Remember, a Fortress of Solitude is not just a location that the players have, but one they expect to be protected and safe.

Dealing with Fortresses of Solitude

1. If they haven’t already made their home base, be honest about what they are getting. If a player wants to set up their ninja mountain castle, just be honest and inform them that while their ninja castle will certainly be useful, it is not impenetrable. Indeed, the very existence of such a place is a call for their enemies to undermine and subvert it. Its servants can be infiltrated by rival clans. It can be besieged (with difficulty) by the Shogun. All sorts of things can happen, and while you are not saying no to having it, you should be upfront as a game master that all the planning in the world from the players will not make their location unassailable. The world is inhabited with foes just as clever as they are looking to get at them.

2. The solitude cuts both ways. Make staying turtled up have a cost. Isolating yourself from harm also means isolating yourself from critical information and resources. Make it clear through roleplay that staying bottled up is allowing the situation to get worse and keeping them from getting what they need. The ninja fortress does not get regular mail service, nor is it easy for even their allies to get to. Being in a place secluded enough to be safe is being in a place isolated enough that they cannot help their friends.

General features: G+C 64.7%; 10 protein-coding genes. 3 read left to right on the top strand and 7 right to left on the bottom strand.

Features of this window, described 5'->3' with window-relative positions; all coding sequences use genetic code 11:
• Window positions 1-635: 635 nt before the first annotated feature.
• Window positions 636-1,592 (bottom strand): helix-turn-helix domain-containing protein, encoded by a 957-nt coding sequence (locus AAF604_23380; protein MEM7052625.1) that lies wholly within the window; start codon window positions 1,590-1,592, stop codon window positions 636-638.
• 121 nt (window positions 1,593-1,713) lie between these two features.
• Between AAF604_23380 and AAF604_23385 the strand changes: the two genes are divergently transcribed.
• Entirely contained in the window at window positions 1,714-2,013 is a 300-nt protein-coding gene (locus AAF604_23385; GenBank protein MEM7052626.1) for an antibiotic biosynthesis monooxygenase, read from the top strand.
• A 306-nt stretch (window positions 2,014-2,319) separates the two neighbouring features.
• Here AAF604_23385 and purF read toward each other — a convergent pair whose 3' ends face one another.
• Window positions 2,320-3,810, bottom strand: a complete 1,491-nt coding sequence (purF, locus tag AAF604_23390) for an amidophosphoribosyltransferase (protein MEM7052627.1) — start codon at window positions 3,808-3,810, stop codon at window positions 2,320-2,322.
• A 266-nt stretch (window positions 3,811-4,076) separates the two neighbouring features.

3. Give them concerns on the outside. Batman might have the Bat Cave, but he is not protecting just the Bat Cave. He has all of Gotham to protect. The reason the Bat Cave can exist is that Batman can easily be drawn out of it by Joker and Two-Face taking a few hostages. The ‘distress call’ only works with some types of characters – heroes such as Batman with a cause – but there are other ways. Have a huge castle? Give them a fief to go with it, one that can be harassed by bandits and monsters, villagers who count on their new lord to keep them safe.

4. Nothing is free, you know. Most Fortresses of Solitude need hard cash, or its equivalent, to keep running. Otherwise, the castle stores get emptied, the power gets turned off or the engineers keeping the nuclear plant running stop coming to work when their paychecks bounce. In one game I ran set in the Battletech Universe, the players were running a mercenary company where they had an extravagant defensible home base, but that Fortress never became a problem. Why? Because the contracts needed to keep the company afloat were out there, on other worlds. The home base was a place to regroup between missions and store their spare mechs – retreating back to it wasn’t an option most of the time, and wouldn’t get them the credits they needed if they did.

5. All else fails, have the big violation of the Fortress be a major turning point. If you feel up to it, and want to dispose of the Fortress completely, turn the anger and surprise to your advantage. Have the fact that someone got in after all this time and blew up Moon Base Alpha be the start or turning point of a major storyline. Taking away something that the players invested so much effort into can make it personal, and if you try, you can transfer that anger onto the in-character villain instead of you as the game master, so that the players will not miss their old toy as much as they enjoy the new plotline.